Every org is different and you should only scan with explicit permission - generally, this means going through change control, making sure the people responsible for the environment know what scans you are going to do, what potential impact it has etc.
Depending where you live and on your corporate culture, getting this wrong can have serious side effects.
That said, if a system crashes when it is scanned, that’s a finding. If the system admins are too worried that a system might crash to allow scanning, that’s also a finding.
On a related topic, it is important that you understand what is happening with the scans you run. You can’t rely on blanket statements like “-sC might cause a crash” or “NSE scripts cause crashes” - because that doesn’t really help you, it just leads to “never use -sC/Scripts” or “always use -sV/Scripts”.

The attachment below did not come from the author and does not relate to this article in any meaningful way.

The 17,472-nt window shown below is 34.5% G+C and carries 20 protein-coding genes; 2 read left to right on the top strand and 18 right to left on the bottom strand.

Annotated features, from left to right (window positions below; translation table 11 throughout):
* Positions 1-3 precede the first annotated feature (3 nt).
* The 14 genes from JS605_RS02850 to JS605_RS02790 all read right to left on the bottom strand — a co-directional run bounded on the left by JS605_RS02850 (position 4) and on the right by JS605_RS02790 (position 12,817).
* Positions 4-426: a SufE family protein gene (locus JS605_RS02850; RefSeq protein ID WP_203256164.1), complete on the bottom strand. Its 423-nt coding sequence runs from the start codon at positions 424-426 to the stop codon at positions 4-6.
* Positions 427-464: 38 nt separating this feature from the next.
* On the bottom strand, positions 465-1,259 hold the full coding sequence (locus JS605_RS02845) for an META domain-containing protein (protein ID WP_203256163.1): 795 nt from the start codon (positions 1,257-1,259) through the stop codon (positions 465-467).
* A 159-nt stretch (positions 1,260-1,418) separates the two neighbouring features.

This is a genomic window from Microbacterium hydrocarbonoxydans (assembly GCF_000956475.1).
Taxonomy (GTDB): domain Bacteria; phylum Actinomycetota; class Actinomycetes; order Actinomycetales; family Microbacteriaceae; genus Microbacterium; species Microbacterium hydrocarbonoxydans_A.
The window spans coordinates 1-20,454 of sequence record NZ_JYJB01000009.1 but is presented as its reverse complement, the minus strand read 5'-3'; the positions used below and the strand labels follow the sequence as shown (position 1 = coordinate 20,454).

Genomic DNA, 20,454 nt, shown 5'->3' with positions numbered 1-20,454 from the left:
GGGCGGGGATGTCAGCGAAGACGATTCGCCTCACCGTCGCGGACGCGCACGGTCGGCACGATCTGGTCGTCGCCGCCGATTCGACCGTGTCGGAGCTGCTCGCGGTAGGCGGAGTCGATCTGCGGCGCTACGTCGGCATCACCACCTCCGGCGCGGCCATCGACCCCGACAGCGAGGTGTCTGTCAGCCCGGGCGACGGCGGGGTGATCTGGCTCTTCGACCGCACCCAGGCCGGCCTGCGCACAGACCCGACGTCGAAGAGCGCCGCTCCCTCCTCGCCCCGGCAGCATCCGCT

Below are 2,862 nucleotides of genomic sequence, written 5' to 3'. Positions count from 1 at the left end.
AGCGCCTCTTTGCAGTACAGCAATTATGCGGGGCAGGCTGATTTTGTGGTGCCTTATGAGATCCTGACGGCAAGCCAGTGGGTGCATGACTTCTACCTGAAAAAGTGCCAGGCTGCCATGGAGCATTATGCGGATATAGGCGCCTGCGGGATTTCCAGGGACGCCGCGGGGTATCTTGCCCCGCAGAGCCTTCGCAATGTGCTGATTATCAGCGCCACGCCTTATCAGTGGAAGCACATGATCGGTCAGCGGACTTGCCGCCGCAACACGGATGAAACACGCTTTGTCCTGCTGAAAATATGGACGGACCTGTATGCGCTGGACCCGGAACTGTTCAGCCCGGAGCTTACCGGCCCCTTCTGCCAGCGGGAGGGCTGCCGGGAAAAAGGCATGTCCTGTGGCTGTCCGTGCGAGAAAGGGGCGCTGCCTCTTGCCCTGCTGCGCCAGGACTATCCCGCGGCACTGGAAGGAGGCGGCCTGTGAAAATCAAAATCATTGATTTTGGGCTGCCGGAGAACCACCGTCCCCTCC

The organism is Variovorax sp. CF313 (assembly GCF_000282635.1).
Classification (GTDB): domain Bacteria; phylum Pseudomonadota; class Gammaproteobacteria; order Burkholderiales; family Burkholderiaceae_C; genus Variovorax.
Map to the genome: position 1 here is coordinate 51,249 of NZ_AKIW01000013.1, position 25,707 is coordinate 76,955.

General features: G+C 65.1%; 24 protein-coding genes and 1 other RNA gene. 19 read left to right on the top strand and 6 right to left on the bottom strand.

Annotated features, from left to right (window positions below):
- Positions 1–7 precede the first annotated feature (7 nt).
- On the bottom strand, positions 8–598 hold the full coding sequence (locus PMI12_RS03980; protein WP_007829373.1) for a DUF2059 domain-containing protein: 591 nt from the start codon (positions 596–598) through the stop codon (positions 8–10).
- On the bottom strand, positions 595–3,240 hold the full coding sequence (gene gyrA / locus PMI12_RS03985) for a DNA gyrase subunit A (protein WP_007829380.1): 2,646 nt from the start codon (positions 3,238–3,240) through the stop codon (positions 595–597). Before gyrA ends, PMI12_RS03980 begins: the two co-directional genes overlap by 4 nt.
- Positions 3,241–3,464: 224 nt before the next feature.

Take some time to understand how each scan type works and what each script does. For example, do they actually try to exploit a vulnerability or do they just send specific packets to see if a vulnerability exists? Few if any vuln scanners try to exploit in the way most people would describe exploit, but you cant make that assumption until you look at what the script does.